Like I said yesterday, it’s either a cheesesteak or it’s not. Anyone who calls it “Philly style” is either lying or just wrong. No one from Philly would ever call it that, so anyone who does say it doesn’t know what they’re talking about.
I don’t tell people they’re wrong “because I said so” very often. So give me this one, okay? I know cheesesteaks. And this one is closer to “right” than 99% of the ones I’ve tasted outside of Philly. And the next time will be even closer.
1½ pounds shaved sirloin steak
1 medium onion
white American cheese (or Provolone)
olive pomace oil
crusty Italian bread
A steak sandwich starts with steak.
Not shredded, compressed, re-formed “beef sandwich steaks”. Definitely not — and yes, someone in California served me this once — roast beef.
Ask the butcher to shave it for you. Extremely thin slices across the grain are the secret to tenderness. Also, the more surface area there is the more room there is for the Maillard reaction to work its magic.
Before you start cooking, peel and slice the onion.
Salt the steak before putting it in a pan, then on the other side once it’s in the pan. (High heat, a little olive pomace oil before you put the steak in.) Cook enough for one sandwich at a time.
With the edge of a metal spatula, chop the steak into smaller pieces as it starts to cook.
When the steak is browned on the first side, flip it over and add the onions. Add a few tablespoons of water to release those lovely brown bits from the pan.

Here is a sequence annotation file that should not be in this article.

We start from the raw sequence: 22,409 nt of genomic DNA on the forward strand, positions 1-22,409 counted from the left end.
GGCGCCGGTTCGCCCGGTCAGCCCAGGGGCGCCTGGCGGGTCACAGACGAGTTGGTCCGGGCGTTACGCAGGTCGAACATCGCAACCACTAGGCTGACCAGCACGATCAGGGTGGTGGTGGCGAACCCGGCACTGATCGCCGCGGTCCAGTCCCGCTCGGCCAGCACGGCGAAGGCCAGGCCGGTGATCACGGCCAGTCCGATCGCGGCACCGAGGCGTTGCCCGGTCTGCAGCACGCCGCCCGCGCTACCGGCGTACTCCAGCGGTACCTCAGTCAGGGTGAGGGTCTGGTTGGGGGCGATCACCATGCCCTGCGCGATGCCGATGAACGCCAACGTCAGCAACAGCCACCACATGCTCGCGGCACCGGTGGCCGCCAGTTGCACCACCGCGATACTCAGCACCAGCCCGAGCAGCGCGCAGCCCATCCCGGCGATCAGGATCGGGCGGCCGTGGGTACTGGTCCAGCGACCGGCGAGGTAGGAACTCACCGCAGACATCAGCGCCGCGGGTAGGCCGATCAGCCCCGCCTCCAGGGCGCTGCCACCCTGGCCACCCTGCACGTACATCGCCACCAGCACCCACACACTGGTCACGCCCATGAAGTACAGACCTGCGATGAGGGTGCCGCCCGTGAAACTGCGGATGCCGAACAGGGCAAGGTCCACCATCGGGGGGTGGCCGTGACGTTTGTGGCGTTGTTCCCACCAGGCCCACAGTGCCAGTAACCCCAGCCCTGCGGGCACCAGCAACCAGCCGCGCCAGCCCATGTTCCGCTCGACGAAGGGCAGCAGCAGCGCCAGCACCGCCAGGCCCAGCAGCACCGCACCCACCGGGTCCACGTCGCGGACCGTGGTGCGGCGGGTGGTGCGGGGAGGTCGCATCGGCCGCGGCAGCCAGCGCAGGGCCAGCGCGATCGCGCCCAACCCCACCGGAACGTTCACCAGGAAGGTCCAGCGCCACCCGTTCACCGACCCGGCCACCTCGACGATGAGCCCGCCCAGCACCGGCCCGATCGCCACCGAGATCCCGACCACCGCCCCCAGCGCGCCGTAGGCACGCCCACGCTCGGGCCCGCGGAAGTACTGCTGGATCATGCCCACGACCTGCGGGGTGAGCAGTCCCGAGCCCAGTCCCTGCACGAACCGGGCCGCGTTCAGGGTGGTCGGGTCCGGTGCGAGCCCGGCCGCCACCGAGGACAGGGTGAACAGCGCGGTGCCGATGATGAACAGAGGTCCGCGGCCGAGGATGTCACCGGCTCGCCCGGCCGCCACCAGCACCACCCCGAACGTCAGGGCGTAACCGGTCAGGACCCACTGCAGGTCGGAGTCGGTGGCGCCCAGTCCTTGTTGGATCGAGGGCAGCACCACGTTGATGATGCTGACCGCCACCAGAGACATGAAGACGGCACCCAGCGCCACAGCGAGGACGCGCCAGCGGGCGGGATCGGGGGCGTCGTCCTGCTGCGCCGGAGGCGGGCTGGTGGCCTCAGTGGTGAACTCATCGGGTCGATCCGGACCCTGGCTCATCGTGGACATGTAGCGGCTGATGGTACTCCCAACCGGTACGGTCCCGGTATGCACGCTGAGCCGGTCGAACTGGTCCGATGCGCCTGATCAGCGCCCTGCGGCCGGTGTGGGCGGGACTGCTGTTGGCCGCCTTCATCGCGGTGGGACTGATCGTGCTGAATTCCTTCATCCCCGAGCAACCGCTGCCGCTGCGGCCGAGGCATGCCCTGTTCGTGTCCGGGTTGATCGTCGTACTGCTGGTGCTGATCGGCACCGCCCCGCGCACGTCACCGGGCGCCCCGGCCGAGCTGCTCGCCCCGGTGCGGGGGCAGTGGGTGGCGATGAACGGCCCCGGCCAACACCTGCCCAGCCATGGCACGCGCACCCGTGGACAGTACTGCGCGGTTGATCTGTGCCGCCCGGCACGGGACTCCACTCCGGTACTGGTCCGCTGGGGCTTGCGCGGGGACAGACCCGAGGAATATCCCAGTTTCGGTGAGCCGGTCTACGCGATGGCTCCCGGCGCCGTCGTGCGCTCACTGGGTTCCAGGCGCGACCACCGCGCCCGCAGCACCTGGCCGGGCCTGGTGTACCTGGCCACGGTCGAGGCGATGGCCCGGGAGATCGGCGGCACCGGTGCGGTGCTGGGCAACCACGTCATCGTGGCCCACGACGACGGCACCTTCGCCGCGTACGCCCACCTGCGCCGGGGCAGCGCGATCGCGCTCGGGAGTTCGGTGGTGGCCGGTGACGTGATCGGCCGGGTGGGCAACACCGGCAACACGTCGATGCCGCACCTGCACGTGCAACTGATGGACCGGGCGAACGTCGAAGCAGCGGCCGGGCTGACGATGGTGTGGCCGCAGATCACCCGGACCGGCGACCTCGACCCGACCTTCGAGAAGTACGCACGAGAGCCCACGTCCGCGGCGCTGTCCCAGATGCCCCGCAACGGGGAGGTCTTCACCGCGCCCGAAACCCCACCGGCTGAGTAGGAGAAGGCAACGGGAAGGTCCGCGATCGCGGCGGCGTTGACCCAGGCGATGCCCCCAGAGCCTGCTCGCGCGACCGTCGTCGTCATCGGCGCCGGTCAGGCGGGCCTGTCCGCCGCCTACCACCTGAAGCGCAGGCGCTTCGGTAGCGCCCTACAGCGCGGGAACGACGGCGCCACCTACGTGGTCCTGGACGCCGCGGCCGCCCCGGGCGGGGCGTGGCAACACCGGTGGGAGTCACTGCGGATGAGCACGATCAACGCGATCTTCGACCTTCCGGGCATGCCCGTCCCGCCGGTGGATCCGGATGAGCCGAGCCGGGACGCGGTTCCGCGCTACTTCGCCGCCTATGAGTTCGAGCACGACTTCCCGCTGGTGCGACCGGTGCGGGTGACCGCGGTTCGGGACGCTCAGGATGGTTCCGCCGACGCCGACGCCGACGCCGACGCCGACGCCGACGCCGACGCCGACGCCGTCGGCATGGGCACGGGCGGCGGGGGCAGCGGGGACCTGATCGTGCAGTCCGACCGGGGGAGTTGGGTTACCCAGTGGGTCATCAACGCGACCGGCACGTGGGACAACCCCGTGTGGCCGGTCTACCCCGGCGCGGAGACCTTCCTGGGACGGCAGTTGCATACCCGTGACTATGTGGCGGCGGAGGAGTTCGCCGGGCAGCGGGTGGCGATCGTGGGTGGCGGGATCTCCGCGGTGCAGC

Keep chopping the steak with the spatula and flipping it to make sure it’s all well browned, and the onion is browned and softened. As soon as the onions are done — if the steak was sliced thin enough it should be done before the onions — scoop everything into a pile about twice as wide as the roll you’re going to put it on.
If there’s too much there for one sandwich push the extra to the side. Unless you’re working in a restaurant you don’t have to worry about the exact amount in one sandwich.
Turn the heat down low. Put two slices of cheese on top of the steak. Slice the roll in half, leaving a hinge on the back side. Place the open roll on top of the steak and cheese.
Leave the roll on top for about 30 seconds to a minute. The steam will melt the cheese and soften the roll. Then, with a long spatula, scoop as much of the steak up as you can with a single lift. Fill the roll with the rest of the steak.
There are plenty of toppings you could add, from ketchup to sweet peppers to pizza sauce. But if you’ve used good ingredients and prepared it well, it’s ready to go right now.
And that’s it.